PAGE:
Saturday, November 23, 2013

Stratfor leak: blame falls on the whistleblowers



A few hours ago, Jeremy Hammond, 28 years old, was sentenced to 10 years in prison for hacking into the computers of a company named Stratfor (Strategic Forecasting). Barrett Brown, a journalist whose articles always sided with the hacker movement Anonymous is sitting in jail for over a year now and facing a possible sentence of 100 years for merely sharing a hyperlink on the internet.

But we need to jump back in time by a few years to understand all of this. The war in Afghanistan by the USA was received with some degree of perplexity. On the one hand, talibans were not cooperating with the USA for handing Bin Laden to Uncle Sam, on the other hand, Afghanistan was a sovereign nation with no duty to take orders from George Bush. Then the USA attacked Iraq by telling lies and by basically telling the UN that the USA was not going to be bothered by formalities like international treaties or the Geneva Convention and that it would go and commit crimes against humanity if it wanted. A few years into the conflicts, damning information was revealed by Wikileaks, providing evidence of willful atrocities committed by the USA.

Anonymous, a social movement for justice and fighting abuses of power through computer hacking had already made a name for itself before 2011, when banking organizations suddenly and simultaneously obeyed to Obama's request of financially asphyxiating Wikileaks. A secondary collective of hackers, involving only highly skilled and highly determined members from Anonymous, was formed under the name "Lulzsec". Fired up by the injustice that was happening to Wikileaks which shares their passion for social justice, Lulzsec and Anonymous hacked into the servers of a few private companies who do roughly the same job as the CIA and the NSA, for uncovering evidence of the administration's order to gag Wikileaks. Stratfor is one of these companies.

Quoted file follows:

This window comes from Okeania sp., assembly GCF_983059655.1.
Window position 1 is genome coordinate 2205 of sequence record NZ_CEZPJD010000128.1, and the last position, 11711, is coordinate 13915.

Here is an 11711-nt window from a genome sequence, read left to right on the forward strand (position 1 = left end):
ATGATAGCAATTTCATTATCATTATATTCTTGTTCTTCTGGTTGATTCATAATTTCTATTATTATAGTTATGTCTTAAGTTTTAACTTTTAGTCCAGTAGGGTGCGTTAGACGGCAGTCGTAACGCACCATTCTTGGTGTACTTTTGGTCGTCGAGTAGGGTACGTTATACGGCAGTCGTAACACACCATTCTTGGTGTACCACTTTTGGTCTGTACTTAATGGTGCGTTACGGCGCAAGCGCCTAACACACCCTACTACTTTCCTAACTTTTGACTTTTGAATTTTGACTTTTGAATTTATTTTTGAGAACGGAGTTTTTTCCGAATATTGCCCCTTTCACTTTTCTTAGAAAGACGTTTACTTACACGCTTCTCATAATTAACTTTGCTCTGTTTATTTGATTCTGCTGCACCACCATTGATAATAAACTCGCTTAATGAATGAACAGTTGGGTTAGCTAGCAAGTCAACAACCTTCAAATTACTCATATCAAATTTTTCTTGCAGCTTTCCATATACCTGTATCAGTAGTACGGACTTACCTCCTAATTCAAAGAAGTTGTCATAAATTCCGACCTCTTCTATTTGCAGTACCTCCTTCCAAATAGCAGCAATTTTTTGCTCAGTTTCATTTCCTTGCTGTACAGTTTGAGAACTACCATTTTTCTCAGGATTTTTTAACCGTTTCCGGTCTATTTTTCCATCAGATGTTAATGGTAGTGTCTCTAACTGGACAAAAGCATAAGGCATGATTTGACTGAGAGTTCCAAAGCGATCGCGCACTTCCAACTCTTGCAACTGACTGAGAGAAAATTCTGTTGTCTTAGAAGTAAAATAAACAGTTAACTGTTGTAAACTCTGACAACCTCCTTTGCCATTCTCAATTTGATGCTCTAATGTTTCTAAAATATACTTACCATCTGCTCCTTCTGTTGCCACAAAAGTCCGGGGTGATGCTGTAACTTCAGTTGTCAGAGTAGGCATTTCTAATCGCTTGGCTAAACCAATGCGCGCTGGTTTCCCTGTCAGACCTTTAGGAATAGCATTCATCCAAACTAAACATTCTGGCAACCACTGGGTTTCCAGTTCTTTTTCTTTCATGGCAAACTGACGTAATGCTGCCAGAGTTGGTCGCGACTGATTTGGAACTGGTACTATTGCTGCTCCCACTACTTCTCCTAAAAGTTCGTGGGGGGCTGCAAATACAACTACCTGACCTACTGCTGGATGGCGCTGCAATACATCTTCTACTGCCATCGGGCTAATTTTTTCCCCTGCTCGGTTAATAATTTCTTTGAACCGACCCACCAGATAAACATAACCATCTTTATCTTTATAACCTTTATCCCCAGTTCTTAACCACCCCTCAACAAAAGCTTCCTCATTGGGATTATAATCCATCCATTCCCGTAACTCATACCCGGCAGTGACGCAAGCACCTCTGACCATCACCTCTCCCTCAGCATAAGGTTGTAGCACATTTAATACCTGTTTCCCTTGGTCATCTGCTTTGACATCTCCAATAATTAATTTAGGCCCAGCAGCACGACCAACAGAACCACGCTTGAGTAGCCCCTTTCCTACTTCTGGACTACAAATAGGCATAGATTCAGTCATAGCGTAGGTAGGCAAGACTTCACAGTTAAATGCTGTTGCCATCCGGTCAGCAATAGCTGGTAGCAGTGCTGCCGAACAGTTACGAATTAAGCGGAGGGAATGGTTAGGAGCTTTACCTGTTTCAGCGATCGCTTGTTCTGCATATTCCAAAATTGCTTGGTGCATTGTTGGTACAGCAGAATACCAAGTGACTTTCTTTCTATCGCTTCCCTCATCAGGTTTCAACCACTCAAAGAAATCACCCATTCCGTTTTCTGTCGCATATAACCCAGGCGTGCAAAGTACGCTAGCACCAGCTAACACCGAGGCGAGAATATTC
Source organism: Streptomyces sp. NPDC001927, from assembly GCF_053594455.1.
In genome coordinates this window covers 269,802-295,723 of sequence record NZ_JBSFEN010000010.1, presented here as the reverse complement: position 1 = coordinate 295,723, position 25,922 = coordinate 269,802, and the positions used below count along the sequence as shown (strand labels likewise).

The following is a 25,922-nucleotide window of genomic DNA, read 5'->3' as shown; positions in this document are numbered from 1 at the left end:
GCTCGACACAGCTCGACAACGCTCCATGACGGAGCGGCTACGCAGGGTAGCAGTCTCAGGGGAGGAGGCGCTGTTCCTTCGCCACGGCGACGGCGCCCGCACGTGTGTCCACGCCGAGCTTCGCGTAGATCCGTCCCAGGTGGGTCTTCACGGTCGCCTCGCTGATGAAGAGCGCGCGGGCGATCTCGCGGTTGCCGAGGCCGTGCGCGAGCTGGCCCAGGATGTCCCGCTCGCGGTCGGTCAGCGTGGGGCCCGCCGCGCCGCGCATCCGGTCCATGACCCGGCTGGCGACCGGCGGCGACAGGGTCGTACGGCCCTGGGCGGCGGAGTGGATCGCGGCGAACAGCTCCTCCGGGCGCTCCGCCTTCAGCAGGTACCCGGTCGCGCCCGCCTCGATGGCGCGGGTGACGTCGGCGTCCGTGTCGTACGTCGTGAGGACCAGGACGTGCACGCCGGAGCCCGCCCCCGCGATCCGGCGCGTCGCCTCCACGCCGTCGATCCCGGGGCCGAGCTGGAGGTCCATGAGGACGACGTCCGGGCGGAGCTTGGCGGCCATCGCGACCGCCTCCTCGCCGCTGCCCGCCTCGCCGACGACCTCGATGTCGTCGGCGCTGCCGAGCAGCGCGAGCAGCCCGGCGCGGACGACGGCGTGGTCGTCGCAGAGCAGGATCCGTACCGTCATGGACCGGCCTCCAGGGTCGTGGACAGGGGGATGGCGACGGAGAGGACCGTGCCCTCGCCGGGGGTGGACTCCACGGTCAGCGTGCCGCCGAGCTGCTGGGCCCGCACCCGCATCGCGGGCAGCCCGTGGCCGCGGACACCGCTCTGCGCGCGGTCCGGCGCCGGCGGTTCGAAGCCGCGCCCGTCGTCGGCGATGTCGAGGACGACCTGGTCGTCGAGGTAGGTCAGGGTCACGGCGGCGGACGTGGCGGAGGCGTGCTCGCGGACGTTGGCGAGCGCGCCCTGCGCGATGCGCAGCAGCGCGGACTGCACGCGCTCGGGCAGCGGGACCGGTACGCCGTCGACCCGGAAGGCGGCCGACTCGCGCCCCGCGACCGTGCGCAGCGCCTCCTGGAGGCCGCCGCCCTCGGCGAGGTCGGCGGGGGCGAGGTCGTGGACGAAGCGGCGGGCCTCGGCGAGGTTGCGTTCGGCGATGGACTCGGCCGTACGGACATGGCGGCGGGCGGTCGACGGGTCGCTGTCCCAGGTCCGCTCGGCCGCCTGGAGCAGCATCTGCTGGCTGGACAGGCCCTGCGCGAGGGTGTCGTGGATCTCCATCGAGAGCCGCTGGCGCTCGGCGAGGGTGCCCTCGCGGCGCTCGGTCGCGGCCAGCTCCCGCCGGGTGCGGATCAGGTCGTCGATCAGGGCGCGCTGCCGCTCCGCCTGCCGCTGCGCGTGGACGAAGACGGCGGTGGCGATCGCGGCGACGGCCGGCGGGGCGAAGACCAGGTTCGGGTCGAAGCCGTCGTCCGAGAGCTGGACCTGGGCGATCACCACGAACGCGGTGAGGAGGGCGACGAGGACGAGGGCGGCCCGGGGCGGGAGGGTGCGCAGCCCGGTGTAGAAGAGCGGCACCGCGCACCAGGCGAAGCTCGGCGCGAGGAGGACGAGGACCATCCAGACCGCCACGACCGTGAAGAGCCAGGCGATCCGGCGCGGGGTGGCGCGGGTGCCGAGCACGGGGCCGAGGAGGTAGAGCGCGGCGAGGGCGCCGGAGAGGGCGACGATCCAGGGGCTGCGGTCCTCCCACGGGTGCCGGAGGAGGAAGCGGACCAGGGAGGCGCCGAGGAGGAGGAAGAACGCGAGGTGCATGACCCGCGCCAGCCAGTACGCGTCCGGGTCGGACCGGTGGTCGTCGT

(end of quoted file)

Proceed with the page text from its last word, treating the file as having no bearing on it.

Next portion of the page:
The emails revealed crimes and conspiracies fomented by Stratfor but as has become common under Obama, justice is only going after the small fish, the weak, the whistleblowers who fight for justice while turning a blind eye on crimes committed by the rich and powerful like Stratfor and its executives.

Jeremy Hammond was one of the hackers, member of both Anonymous and Lulzsec, who performed the attack against Stratfor and copied ~5 million emails from the private company. He was later caught by the police when another member of Lulzsec turned out to be a mole for the FBI who had decided to cooperate in exchange for leniency on charges of hacking. After obtaining the emails, Hammond put these online for people to download and make copies. After a couple of years of trial, Jeremy Hammond was sentenced very recently to 10 years in jail.

Barrett Brown, a journalist extensively covering the actions from Anonymous with whom he seemed to agree by and large, obtained a URL leading to the emails put online by Hammond and copy-pasted that URL on a Anonymous forum basically saying "Have you seen THAT?". For this act of copying 1 hyperlink, Barrett Brown is facing up to 100 years in jail and has already been detained for over a year.


Conclusion

Situations like this are very difficult to evaluate because after all hacking is kind of illegal... though jurisprudence establishes the public's right to know as taking precedence over the right to keep information secret.

Barrett Brown's situation seems unconditionally damning for the political power in place, while Hammond's situation is more complex to grasp. In any case, I encourage you to go and check other sources of information on the Internet about these 2 young men.

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